Russia Celebrates as U.N. Lifts Missile Sanctions on Iran

A picture taken on August 20, 2010 shows an Iranian flag fluttering at an undisclosed loca

Ali Baqeri, the lead Iranian negotiator on the Joint Comprehensive Plan of Action (JCPOA) nuclear deal, announced on Wednesday that U.N. restrictions on Iran’s missile program have lapsed.

Baqeri (pictured) celebrated the end of the “unfair restrictions” on Iran’s ballistic missile program and boasted the terms of the JCPOA prevent its signatories from imposing any further sanctions against Tehran, no matter what steps it takes to develop long-range nuclear missiles.

The Russian Foreign Ministry immediately announced that it will no longer seek “prior approval by the U.N. Security Council” for selling missile technology to Iran, although it did not announce any imminent plans to make such a sale.

Russia urged the European Union (EU), United Kingdom, and United States to drop their own separate sanctions against Iran’s missile program, dismissing them as merely “an effort to settle political scores with Tehran.”

Russia has made extensive use of Iranian drones during its invasion of Ukraine and will almost certainly become an eager customer for Iranian missiles, now that the restrictions have been lifted.

Iranian Armed Forces Chief of Staff Maj.-Gen. Mohammad Ali Baqeri, Iran’s Army chief, Maj.-Gen. Abdolrahim Mousavi and military officials visit the first underground air force base, called “Eagle 44” in Iran February 07, 2023. (Iranian Army / Handout/Anadolu Agency via Getty Images)

The restraints on Iran’s missile technology were imposed under the 2015 JCPOA agreement negotiated by former President Barack Obama. The restrictions were designed to automatically expire on October 18, 2023, a date known as “Transition Day” in the text of the agreement.

The JCPOA included a “snapback” mechanism to extend the sanctions further, but it was not invoked by any of the signatory nations, even though Iran’s proxy Hamas just perpetrated one of the most savage terrorist attacks in history against Israeli civilians.

The U.K. government on Wednesday said it would extend its own sanctions against the Iranian missile program, as would the EU, as a “response to Iran’s serious and escalating non-compliance with the JCPOA.”

“This step is a proportionate and legitimate response to Iran’s nuclear escalation and is fully compliant with the JCPoA. The extent of Iran’s nuclear advances has no credible civilian justification. The program poses a grave threat to international peace and security, and undermines the global non-proliferation system,” the U.K. explained.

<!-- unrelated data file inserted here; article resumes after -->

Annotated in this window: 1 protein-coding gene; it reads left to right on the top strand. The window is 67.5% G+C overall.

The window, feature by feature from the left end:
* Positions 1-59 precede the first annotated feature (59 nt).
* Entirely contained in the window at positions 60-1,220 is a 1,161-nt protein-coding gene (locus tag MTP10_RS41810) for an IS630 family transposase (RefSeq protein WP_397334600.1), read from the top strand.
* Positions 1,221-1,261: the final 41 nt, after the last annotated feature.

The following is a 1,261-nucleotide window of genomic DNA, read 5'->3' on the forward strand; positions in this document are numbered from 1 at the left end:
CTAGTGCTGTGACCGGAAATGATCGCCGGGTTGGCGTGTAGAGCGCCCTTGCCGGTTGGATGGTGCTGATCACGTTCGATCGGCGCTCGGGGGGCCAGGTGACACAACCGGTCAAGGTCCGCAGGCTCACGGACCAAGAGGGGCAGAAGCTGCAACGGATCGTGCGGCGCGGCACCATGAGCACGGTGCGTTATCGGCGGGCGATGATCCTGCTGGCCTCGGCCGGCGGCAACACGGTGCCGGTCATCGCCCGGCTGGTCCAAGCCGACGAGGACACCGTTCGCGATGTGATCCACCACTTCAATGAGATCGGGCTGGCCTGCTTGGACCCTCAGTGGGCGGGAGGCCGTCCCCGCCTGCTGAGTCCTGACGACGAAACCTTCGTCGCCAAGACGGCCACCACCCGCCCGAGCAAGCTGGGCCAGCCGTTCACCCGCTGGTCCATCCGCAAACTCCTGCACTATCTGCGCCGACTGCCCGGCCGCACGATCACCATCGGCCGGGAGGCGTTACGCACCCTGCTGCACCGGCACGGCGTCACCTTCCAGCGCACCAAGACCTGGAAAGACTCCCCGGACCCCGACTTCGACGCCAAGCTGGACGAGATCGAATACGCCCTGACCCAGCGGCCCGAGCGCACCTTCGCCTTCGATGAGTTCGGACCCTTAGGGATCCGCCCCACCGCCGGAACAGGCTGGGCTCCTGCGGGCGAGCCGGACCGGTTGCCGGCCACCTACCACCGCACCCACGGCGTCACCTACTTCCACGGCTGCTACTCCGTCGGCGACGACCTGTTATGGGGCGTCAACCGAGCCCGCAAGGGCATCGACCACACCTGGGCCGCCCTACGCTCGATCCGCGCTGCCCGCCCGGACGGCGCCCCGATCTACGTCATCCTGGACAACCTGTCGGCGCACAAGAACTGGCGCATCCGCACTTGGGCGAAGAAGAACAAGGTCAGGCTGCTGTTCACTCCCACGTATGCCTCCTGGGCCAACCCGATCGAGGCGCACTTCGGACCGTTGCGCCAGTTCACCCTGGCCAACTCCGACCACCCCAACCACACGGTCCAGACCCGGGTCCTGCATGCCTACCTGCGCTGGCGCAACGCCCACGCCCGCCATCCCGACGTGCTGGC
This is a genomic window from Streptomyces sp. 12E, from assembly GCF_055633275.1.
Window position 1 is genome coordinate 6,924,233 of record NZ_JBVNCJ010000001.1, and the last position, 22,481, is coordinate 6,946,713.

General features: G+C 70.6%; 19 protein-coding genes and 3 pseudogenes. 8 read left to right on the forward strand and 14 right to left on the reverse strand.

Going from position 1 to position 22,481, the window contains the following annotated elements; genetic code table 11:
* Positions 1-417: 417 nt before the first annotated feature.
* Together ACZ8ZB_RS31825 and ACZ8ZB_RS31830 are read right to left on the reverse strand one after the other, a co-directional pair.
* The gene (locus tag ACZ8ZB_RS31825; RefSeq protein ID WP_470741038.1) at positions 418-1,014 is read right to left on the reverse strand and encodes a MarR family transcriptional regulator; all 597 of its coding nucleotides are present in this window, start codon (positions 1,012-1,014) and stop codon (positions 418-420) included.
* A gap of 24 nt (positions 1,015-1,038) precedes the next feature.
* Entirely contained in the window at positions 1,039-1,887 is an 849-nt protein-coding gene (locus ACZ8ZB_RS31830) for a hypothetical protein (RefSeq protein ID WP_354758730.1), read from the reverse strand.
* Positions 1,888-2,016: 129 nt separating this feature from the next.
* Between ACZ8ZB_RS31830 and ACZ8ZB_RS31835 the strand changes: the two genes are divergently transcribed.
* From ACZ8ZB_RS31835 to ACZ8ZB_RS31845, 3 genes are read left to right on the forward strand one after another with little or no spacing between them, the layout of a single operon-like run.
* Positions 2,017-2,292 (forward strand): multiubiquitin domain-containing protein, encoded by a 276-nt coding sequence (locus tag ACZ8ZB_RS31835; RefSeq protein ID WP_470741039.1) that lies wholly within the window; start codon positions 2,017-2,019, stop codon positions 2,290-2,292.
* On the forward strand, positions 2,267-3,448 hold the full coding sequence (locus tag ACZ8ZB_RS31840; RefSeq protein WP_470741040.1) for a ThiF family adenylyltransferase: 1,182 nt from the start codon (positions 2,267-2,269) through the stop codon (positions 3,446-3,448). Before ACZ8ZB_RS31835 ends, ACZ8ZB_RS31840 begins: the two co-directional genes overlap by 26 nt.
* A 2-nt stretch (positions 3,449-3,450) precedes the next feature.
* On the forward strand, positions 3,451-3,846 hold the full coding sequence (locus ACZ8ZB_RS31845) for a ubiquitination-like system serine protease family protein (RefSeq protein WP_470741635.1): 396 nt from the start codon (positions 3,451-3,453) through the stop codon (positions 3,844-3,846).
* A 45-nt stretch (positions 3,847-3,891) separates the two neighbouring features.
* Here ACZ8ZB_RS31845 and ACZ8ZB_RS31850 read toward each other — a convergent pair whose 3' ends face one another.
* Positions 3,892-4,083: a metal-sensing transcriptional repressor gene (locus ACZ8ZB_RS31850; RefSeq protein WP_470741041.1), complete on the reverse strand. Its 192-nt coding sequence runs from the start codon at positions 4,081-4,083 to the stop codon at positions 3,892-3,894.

The statement also called Iran out for “providing missile and drone technology to its partners and proxies.”

European Union sources told Reuters on Tuesday the EU would retain its own sanctions due to “Russia’s use of Iranian drones against Ukraine; the possibility that Iran might transfer ballistic missiles to Russia; and the need to deprive Iran of the benefits of the nuclear deal, which it violated after the U.S. withdrew.”

In a picture obtained from Iran's ISNA news agency on July 3, 2012, shows AN Iranian short-range missile (Fateh) launched during the second day of military exercises, codenamed Great Prophet-7, for Iran's elite Revolutionary Guards at an undisclosed location in Iran's Kavir Desert. AFP PHOTO/ISNA/ARASH KHAMOUSHI =AFP IS USING PICTURES FROM ALTERNATIVE SOURCES AS IT WAS NOT AUTHORISED TO COVER THIS EVENT, THEREFORE IT IS NOT RESPONSIBLE FOR ANY DIGITAL ALTERATIONS TO THE PICTURE'S EDITORIAL CONTENT, DATE AND LOCATION WHICH CANNOT BE INDEPENDENTLY VERIFIED == (Photo credit should read ARASH KHAMOUSHI/AFP/GettyImages)

In a picture from Iran’s ISNA news agency on July 3, 2012, an Iranian short-range missile (Fateh) launched during the second day of military exercises, codenamed Great Prophet-7, for Iran’s elite Revolutionary Guards in Iran’s Kavir Desert. (AFP/Getty) 

Britain, France, and Germany signaled in September they were frustrated with Iran’s violations of the JCPOA – especially its dogged insistence on enriching uranium beyond the allowed limits, and its drone sales to Russia – but not frustrated enough to invoke the snapback restrictions. Instead, they planned to impose their own, largely symbolic measures, which would be far less of an impediment to Iranian missile development and sales than the U.N. sanctions were.

The Foundation for the Defense of Democracies (FDD) warned on Monday that Iran would likely provide missiles to its proxies, including “Hamas, Hezbollah, Islamic Jihad, and the Houthis.”

“Lapsing UN penalties on Iran’s ballistic missile tests, transfers, and other activities will be yet another sign of the international community’s irresolution to say and do the right thing on Iran. It will, therefore, embolden Iran to double down on its terror proxies and arms proliferation. The more confident Tehran feels, the more lethal the threat,” cautioned FDD senior fellow Behnam Ben Taleblu. 

FDD called on the Biden administration to work with the U.K. and EU to activate the snapback but, instead, the administration announced sanctions on about twenty individuals and entities it accused of assisting Iran’s “destabilizing ballistic missile and unmanned aerial vehicle (UAV) programs.”

“These sanctions will exert pressure on Iran’s missile and UAV program in addition to constraining Iran’s conventional arms transfers and ongoing military relationships with countries like Venezuela and Russia, including Iran’s provision of UAVs that Moscow is using against civilian targets in Ukraine,” an unnamed State Department official told reporters.

The administration also issued a business advisory, warning American companies not to sell dual-use technologies to Iran or its proxies.


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